Avoids legal risks and liability 

Most obviously, ensuring your global payroll is compliant helps you avoid the fines, penalties and legal trouble that can come from non-compliance. International employers often make mistakes that could cost them anywhere from a hefty fine to their whole business — even if they didn’t do it on purpose. 

Examples include misclassifying workers, failing to comply with things like minimum wage requirements, and mistakes with workers’ compensation. But here’s the thing: all of these things are easy enough to avoid if you have the right tools in place. 

As a multinational corporation, there’s no getting around the fact that you’ll have to deal with rules and regulations around employment in several different countries. But when you invest in global payroll compliance, you can minimise legal risks and fees. 

Increases trust from consumers, partners, workers and clients 

It’s well-established that customers prefer brands that treat their employees well. And in this internet age, it’s easy enough for consumers to find out if you have a history of payroll errors or late payments, for example. 

The same goes for your partners, clients, and the workers themselves. Put simply, when people see that your organisation is serious about following government and compliance policies, they’re much more likely to trust you and want to work with you. 

Cuts costs by creating a centralised payroll system

When companies don’t put the proper time and effort into global payroll compliance, they typically end up with messy systems cobbled together through various different suppliers and solutions. This can result in cost inefficiencies and an inconsistent experience for contractors. 

Working with an experienced provider for your global payroll can help you to put a consistent system in place. That means all contractors will receive the same positive payroll experience — and greatly simplifies things from your perspective too. 

For example, many global payroll providers (including CXC) will issue you with a single invoice in the currency of your choice. They’ll then pay workers in their local currency, wherever they’re located. You’ll get a single point of contact, and a centralised payroll system that doesn’t leave the door open to risk and errors.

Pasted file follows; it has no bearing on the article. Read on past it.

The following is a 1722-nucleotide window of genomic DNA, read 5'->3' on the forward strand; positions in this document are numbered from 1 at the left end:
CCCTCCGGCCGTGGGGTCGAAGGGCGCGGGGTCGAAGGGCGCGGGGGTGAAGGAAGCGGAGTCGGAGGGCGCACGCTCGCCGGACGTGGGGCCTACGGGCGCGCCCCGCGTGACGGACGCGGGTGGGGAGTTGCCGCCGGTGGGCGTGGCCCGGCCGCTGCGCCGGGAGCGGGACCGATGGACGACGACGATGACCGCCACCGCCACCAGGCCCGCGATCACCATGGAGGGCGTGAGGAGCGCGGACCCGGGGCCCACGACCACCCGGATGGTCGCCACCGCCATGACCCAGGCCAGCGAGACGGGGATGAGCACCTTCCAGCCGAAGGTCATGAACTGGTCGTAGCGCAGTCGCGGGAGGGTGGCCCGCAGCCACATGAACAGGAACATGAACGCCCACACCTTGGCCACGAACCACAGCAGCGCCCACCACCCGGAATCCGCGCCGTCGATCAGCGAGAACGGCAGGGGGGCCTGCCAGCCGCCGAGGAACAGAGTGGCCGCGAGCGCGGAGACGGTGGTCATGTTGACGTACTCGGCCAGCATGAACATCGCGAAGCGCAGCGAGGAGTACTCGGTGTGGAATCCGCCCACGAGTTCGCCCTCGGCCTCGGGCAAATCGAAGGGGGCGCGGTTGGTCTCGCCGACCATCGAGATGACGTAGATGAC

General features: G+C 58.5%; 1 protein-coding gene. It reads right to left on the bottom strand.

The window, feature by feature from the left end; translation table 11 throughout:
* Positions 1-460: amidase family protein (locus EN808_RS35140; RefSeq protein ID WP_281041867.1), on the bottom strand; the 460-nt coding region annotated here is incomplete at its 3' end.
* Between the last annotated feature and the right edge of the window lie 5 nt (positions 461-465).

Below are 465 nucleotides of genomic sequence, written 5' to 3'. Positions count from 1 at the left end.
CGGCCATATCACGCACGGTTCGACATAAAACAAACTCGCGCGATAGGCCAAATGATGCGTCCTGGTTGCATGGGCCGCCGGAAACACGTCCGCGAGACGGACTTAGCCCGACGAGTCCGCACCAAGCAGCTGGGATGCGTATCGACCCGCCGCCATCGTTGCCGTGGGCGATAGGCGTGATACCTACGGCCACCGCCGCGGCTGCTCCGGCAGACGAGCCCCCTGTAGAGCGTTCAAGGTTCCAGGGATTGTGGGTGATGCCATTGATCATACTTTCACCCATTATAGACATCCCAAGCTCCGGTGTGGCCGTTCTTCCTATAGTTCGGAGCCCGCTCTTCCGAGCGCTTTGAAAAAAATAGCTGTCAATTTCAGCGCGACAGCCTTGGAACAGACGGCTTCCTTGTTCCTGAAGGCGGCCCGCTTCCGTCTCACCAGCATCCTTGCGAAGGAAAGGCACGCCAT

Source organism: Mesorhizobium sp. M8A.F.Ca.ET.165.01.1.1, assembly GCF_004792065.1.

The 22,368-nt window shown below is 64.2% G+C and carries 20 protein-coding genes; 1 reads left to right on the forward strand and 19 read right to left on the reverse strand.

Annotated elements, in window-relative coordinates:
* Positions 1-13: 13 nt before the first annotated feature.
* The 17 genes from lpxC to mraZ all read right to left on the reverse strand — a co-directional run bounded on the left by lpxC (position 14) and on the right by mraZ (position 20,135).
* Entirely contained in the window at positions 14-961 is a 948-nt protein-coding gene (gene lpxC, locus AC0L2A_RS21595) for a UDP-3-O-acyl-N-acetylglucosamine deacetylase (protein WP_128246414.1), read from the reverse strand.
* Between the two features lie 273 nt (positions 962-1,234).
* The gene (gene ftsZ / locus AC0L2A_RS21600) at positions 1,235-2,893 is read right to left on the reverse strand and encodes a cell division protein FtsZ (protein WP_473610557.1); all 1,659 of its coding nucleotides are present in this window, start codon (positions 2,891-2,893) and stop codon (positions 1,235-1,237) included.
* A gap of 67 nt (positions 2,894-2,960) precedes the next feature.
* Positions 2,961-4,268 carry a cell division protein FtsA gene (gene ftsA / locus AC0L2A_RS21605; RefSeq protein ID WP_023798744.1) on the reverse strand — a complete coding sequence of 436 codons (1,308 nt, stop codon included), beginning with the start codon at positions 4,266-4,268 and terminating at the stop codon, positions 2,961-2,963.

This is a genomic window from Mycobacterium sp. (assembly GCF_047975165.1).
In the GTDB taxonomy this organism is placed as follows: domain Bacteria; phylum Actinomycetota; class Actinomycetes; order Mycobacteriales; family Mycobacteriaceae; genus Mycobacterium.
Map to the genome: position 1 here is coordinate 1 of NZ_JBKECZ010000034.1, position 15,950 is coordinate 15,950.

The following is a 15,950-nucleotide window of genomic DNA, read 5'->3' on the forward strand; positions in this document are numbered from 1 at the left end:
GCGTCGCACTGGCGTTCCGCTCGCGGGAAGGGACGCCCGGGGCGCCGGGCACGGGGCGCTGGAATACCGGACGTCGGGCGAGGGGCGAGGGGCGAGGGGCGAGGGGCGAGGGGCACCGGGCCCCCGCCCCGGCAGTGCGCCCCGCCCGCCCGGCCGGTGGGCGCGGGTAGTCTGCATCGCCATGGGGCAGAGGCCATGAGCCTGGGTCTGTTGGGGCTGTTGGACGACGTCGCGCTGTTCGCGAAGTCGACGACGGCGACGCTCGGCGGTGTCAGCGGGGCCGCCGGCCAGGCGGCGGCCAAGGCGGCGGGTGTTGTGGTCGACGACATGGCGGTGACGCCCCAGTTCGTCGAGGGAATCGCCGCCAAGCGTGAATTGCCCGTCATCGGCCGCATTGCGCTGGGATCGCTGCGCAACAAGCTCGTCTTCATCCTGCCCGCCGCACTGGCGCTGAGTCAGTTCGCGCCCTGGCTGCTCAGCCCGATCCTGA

Investing in international payroll can help you to get back control of your payroll costs, and save money by managing everything through one system. And working with a provider can also help you save money you might have spent on unnecessary legal fees due to unintentional non-compliance. 

Increases security 

Processing payroll internationally means transferring confidential information from one country to another — which puts you at risk of security breaches. But you can reduce this risk by investing in compliant global payroll, either by enlisting an experienced partner or by putting the right systems in place yourself.

CXC’s global payroll solutions 

At CXC, we offer payroll solutions to our clients in more than 100 countries worldwide. Whether you need an EoR to take on the legal and administrative burden of employing your workers, or just need a payroll provider to manage payments for your employees, we can help. 

In a world of constantly changing regulations and increasingly complex international requirements, we’re proud to provide a simple, effective payroll service that just… works. 

Want to learn more about how we could help your organisation? Speak to our team today

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About CXC

At CXC, we want to help you grow your business with flexible, contingent talent. But we also understand that managing a contingent workforce can be complicated, costly and time-consuming. Through our MSP solution, we can help you to fulfil all of your contingent hiring needs, including temp employees, independent contractors and SOW workers. And if your needs change? No problem. Our flexible solution is designed to scale up and down to match our clients’ requirements.